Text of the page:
Validation & Instruction

The internet is bursting with writer resources.  It seems that every day I find a new writer’s blog or Twitter account to add to my expanding repertoire of online stopping points.  There aren’t enough hours in the day to visit all the posts and Tweets and article links, but here are two I’d like to share with you because they resounded so much with me.


Writer Unboxed is one of my favorite fiction blogs.  It has several contributors (which I like because it feels like one-stop shopping), and last night’s blogger, Barbara Samuel, beautifully articulated the struggle for balance in the life of the writer.  Many writers work always–all day, all night, in our dreams–and can’t ever turn our writer brains off.  Once the fire has started smoldering, it can’t be contained.  I’ve tried to go on hiatus, to take breaks, to allow my mind to rest–but I find it impossible.  It is a driving force, a calling, an addiction. 

Last night I discussed my book at a local book club–a wonderful group who had been exercising, and traveling, and dining, and living, and reading together for twenty years–and the question came up (as always) how do I have the energy to write with three little boys at home?  It was very hard for me to put into words that writing is not a want at this stage in my life, it is a need.  I feel imbalanced without it.  I’m obsessed with reading and writing.  It’s a form of nourishment to me. 

Barbara Samuelson’s thoughts on a writer’s drive and balance were vastly more coherent than mine, tonight, so I recommend you take a look.  Her words gave me just the validation and encouragement I needed when I read them.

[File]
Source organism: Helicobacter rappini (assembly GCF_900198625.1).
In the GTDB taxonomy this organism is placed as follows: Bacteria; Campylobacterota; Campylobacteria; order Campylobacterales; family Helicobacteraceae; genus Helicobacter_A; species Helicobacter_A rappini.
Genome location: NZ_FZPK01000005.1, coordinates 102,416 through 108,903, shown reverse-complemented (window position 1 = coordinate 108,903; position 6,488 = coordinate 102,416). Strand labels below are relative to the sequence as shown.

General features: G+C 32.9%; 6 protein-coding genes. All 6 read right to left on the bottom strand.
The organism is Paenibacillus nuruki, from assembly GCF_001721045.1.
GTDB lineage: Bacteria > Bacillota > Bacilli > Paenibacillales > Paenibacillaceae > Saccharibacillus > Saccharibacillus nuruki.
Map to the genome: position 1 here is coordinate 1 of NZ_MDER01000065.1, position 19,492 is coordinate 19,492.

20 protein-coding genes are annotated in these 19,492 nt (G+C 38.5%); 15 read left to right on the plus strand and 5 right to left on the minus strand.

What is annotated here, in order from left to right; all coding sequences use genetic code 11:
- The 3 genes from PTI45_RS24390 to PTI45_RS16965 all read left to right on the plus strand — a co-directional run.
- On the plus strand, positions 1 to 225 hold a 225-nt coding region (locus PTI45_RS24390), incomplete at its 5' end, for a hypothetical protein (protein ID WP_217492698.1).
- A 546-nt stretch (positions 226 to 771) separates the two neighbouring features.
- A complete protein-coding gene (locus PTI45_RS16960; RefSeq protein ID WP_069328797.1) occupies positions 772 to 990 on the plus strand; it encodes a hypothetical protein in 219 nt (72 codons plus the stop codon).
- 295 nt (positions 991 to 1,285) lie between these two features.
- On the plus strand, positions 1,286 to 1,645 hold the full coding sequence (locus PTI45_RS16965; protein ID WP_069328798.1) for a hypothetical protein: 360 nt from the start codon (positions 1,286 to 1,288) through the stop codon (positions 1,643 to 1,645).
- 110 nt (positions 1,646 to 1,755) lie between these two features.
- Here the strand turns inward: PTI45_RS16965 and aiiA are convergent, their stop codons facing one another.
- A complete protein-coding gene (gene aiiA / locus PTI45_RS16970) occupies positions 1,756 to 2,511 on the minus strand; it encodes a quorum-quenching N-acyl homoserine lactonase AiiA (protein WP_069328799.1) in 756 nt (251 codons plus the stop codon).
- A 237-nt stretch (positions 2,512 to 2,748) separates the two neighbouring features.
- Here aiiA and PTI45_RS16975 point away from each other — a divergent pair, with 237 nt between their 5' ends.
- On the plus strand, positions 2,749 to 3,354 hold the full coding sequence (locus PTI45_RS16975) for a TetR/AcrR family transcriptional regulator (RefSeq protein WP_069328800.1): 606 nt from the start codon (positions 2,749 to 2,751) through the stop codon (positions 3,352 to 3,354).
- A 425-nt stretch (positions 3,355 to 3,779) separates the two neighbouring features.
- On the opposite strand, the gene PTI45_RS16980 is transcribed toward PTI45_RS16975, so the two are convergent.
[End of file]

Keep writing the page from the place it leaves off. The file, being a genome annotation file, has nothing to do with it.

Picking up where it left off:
Writer’s Digest publishes its magazine in print and online.  It has up-to-date interviews and articles about all things connected to the world of writing.   Their most recent article on plot and structure in the Writer’s Workbook section, by James Scott Bell, was very helpful.  One of his points to crafting strong scene was to “Know What You’re Aiming For.”  He said that “[e]very scene in your novel should have that moment or exchange that is the focal point, the bull’s eye, the thing you’re aiming at.” (p 59)  I’ve often heard that every scene should count, but this made it very clear to me.  It will make revising much easier if I approach scene cutting with this in mind. 

*                     *                      *

Writing can be isolating, so use the resources available to you to connect with other writers and find a sense of community.  There are so many journeys and answers out there that can be of use.  If you have any favorite writing stops, please comment and share your gems. 

~Good night.



Leave a Reply

Fill in your details below or click an icon to log in: Logo

You are commenting using your account. Log Out /  Change )

Google+ photo

You are commenting using your Google+ account. Log Out /  Change )

Twitter picture

You are commenting using your Twitter account. Log Out /  Change )

Facebook photo

You are commenting using your Facebook account. Log Out /  Change )


Connecting to %s